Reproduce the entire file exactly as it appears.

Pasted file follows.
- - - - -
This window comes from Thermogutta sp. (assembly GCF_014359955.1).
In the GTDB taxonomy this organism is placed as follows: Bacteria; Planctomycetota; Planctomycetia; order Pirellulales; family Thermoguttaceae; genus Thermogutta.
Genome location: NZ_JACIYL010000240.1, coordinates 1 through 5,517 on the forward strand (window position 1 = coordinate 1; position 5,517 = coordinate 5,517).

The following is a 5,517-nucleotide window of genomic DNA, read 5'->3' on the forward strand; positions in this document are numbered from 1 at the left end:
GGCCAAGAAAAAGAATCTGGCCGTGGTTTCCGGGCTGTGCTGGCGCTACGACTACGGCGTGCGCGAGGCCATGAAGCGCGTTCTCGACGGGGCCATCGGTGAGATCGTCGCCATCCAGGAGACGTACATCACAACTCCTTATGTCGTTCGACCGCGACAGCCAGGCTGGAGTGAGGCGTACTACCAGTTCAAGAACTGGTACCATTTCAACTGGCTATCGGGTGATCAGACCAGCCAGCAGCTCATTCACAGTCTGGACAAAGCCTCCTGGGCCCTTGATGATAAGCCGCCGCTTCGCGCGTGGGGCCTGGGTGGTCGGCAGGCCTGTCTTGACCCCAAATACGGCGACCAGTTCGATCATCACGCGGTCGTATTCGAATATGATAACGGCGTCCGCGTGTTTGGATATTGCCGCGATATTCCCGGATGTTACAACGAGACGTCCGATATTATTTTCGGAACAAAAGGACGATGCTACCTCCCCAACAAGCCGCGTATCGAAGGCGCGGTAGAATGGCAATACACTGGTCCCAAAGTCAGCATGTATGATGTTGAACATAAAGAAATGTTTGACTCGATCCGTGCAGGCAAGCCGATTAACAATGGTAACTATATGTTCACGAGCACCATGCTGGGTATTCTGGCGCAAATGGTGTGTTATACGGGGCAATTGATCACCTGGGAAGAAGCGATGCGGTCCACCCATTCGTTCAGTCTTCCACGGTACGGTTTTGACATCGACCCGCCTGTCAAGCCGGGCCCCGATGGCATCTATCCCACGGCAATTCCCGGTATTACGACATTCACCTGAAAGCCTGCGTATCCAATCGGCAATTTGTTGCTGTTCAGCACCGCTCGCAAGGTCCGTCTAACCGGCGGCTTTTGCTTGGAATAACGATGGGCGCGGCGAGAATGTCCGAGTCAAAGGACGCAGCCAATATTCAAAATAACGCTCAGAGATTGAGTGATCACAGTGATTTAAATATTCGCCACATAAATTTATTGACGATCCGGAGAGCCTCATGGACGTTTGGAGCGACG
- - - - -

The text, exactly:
This window comes from Thermogutta sp. (assembly GCF_014359955.1).
In the GTDB taxonomy this organism is placed as follows: Bacteria; Planctomycetota; Planctomycetia; order Pirellulales; family Thermoguttaceae; genus Thermogutta.
Genome location: NZ_JACIYL010000240.1, coordinates 1 through 5,517 on the forward strand (window position 1 = coordinate 1; position 5,517 = coordinate 5,517).

The following is a 5,517-nucleotide window of genomic DNA, read 5'->3' on the forward strand; positions in this document are numbered from 1 at the left end:
GGCCAAGAAAAAGAATCTGGCCGTGGTTTCCGGGCTGTGCTGGCGCTACGACTACGGCGTGCGCGAGGCCATGAAGCGCGTTCTCGACGGGGCCATCGGTGAGATCGTCGCCATCCAGGAGACGTACATCACAACTCCTTATGTCGTTCGACCGCGACAGCCAGGCTGGAGTGAGGCGTACTACCAGTTCAAGAACTGGTACCATTTCAACTGGCTATCGGGTGATCAGACCAGCCAGCAGCTCATTCACAGTCTGGACAAAGCCTCCTGGGCCCTTGATGATAAGCCGCCGCTTCGCGCGTGGGGCCTGGGTGGTCGGCAGGCCTGTCTTGACCCCAAATACGGCGACCAGTTCGATCATCACGCGGTCGTATTCGAATATGATAACGGCGTCCGCGTGTTTGGATATTGCCGCGATATTCCCGGATGTTACAACGAGACGTCCGATATTATTTTCGGAACAAAAGGACGATGCTACCTCCCCAACAAGCCGCGTATCGAAGGCGCGGTAGAATGGCAATACACTGGTCCCAAAGTCAGCATGTATGATGTTGAACATAAAGAAATGTTTGACTCGATCCGTGCAGGCAAGCCGATTAACAATGGTAACTATATGTTCACGAGCACCATGCTGGGTATTCTGGCGCAAATGGTGTGTTATACGGGGCAATTGATCACCTGGGAAGAAGCGATGCGGTCCACCCATTCGTTCAGTCTTCCACGGTACGGTTTTGACATCGACCCGCCTGTCAAGCCGGGCCCCGATGGCATCTATCCCACGGCAATTCCCGGTATTACGACATTCACCTGAAAGCCTGCGTATCCAATCGGCAATTTGTTGCTGTTCAGCACCGCTCGCAAGGTCCGTCTAACCGGCGGCTTTTGCTTGGAATAACGATGGGCGCGGCGAGAATGTCCGAGTCAAAGGACGCAGCCAATATTCAAAATAACGCTCAGAGATTGAGTGATCACAGTGATTTAAATATTCGCCACATAAATTTATTGACGATCCGGAGAGCCTCATGGACGTTTGGAGCGACG